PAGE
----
Note the three "we"s in which the author includes himself in his commandment that "We must pay the most careful attention, therefore, to what we have heard, so that we do not drift away." It's important to note that we're not being asked to merely think about paying the closest attention to God's Word. In fact he demands that "We must pay the most careful attention." Based on the logic of the argument of Christ's superiority, it's a necessity for us to pay the closest attention to God's Word! To be clear, each instance of “we” in v. 1 refers to a particular group of believers, possibly a church, perhaps a house church. There may have been one or more unbelievers in the group, but by and large, the letter's recipients are believers in who Jesus is and what they knew he'd said and done.
The "drifting away" problem likely deals with paying insufficient attention to God’s Word, ignoring or neglecting so great a salvation (v. 3). So what does it mean to "drift away"? The phrase literally means to "slide or drift past" something. The word-picture is of a boat that drifted past the safety of the harbor because the crew hadn't paid close attention to where it was sailing. When the boat slid or drifted past the safe harbor, it was destined to drift into the unsafe sea where it would be doomed for destruction. That's also true for us: Christians who neglect their course and anchor — Christ — can quietly drift away.
The danger is this: Christians may grow cold in their love for Christ and drift from their dependence on being nourished by his Word; by such neglect, they put themselves in danger, the nature of which we'll explore in the following two verses.
The Devastating Outcome of Drifting (vv. 2–3)
The author is about to illustrate the severe consequences for those Israelites who disregarded the requirements of the Law of Moses. He'll then argue that it will be even more dangerous if they neglect the reality of the revelation of God in Christ.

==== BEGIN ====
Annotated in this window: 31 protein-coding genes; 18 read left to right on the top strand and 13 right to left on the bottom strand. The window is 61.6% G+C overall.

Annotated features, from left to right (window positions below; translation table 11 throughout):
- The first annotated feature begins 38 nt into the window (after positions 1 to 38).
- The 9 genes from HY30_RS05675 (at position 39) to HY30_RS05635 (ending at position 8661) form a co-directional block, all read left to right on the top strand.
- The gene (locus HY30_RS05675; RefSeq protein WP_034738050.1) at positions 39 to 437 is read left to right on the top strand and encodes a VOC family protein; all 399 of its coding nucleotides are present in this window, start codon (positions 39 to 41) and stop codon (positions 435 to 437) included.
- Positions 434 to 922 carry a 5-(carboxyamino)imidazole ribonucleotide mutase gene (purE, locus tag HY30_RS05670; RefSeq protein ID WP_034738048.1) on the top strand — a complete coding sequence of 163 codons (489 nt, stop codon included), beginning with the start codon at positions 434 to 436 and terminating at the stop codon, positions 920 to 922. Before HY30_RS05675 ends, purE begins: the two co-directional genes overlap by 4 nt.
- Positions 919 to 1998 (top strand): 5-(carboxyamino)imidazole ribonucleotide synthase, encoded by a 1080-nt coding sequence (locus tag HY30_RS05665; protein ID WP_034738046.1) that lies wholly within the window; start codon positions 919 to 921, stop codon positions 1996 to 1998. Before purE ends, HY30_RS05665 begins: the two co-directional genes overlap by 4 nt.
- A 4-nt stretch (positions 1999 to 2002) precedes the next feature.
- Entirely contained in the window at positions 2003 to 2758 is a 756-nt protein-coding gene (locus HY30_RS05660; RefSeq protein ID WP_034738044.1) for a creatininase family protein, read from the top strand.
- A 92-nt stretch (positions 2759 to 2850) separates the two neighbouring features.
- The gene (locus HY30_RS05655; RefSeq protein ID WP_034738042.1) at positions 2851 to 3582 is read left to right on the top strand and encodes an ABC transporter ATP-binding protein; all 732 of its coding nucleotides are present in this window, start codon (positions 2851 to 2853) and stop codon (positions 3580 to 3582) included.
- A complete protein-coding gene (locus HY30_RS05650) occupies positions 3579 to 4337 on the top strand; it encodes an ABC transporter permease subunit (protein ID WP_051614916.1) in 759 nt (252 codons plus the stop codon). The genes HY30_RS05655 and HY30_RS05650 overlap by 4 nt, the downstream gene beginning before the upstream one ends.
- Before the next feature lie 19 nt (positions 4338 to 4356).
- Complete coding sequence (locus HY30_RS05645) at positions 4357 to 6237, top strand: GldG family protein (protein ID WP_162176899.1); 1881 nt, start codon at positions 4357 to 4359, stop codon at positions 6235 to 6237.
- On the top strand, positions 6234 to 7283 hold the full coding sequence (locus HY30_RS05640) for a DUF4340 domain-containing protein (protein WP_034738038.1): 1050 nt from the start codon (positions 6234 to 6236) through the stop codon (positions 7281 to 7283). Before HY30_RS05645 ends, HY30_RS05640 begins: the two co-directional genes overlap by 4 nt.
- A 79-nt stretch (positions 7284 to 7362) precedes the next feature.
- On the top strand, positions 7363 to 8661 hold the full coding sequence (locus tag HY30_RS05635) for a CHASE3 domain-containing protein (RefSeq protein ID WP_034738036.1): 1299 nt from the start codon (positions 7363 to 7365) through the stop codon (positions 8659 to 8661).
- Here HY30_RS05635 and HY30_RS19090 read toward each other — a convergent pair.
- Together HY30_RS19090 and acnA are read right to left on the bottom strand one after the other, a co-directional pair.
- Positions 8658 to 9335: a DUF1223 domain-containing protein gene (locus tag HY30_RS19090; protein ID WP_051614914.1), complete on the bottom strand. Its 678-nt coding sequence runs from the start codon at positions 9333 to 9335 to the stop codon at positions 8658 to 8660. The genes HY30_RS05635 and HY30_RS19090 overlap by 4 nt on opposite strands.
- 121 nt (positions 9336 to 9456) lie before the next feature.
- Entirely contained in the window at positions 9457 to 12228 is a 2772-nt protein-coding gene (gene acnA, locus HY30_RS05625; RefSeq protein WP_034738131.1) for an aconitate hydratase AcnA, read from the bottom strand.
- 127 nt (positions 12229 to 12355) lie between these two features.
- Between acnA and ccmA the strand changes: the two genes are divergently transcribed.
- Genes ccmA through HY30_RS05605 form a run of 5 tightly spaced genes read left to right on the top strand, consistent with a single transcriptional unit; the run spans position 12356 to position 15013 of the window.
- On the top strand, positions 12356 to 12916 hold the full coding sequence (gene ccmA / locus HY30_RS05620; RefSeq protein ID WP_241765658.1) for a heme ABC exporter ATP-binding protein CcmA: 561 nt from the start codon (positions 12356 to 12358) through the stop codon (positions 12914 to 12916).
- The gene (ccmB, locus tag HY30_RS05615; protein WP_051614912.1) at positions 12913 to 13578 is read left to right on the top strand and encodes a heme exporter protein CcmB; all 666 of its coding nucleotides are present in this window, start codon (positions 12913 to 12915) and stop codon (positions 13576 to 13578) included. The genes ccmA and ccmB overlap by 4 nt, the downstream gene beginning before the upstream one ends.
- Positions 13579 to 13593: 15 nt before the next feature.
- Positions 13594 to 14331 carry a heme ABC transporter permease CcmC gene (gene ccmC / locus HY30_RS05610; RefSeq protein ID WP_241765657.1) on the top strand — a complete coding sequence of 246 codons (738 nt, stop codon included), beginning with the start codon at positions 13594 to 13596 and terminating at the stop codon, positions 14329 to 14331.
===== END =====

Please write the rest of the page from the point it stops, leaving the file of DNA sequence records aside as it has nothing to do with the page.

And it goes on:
2For since the message spoken through angels was binding, and every violation and disobedience received its just punishment, 3how shall we escape if we ignore so great a salvation? This salvation, which was first announced by the Lord, was confirmed to us by those who heard him (2:2–3).
Beginning with "For," v. 2 builds on what the author has just said in v. 1. In effect, since the message or words of the angels was binding or inalterable, what they say is true and verifiable.
It's likely that we Bible readers today have a limited conception of the splendor surrounding God's revelation in the Old Testament. To our thinking, Well, God came down to earth and he talked to Moses on Mount Sinai. Likely, we don't sense anything extraordinary with that account. But read now what we've been given in Deuteronomy 33:1–2 NLV. The presented word-picture shows God, who, when he'd come to talk to Moses, was accompanied by thousands upon thousands of angels. In the Greek translation of the Old Testament, the end of this verse reads "At His right hand, the angels were with Him" meaning, the angels were with Father God when he spoke with Moses. We aren't told what their role was, but the fact that they were present with God (in the thousands) is clear.
The author writes Hebrews 2:2, assuming that his Jewish readers were completely familiar with the concept of angelic messages being unalterable, literally meaning "steadfast" and "sure." The revelation made by angels was true and never unchanging, similar to God's character.
In Jesus' day, there was evidence of angelic involvement in the giving of the Law, which is the point the author makes herein. If the consequences for neglecting God’s Word were severe in the Old Testament, how much greater will they be for neglecting God’s Word in the New Testament! Jesus, the One who is vastly superior to angels, has brought good news to men. Disregarding this good news message that God has revealed, by and through his Son, is bound to have more severe consequences.
Coming to v. 3, the author has already proved that the revelation given through angels is "binding." Accordingly, won't the greater revelation through Christ, the superior instrument, prove to be even more sure and binding? The emphasis of this verse is on "so great a salvation." It is great because no one else has ever, or will ever, provide total and complete forgiveness of sinfulness for all who believe. It's only through the work and person of Jesus Christ that this great salvation is made available to believers.
Looking further at v. 3's "so great a salvation," note Apostle Paul’s New Testament teaching, wherein he declared to the Israelites that the Law could never provide salvation; it could only condemn man (Romans 3:19–20). He goes on to proclaim that, while the Law brings condemnation, Jesus Christ brings salvation (3:21–26).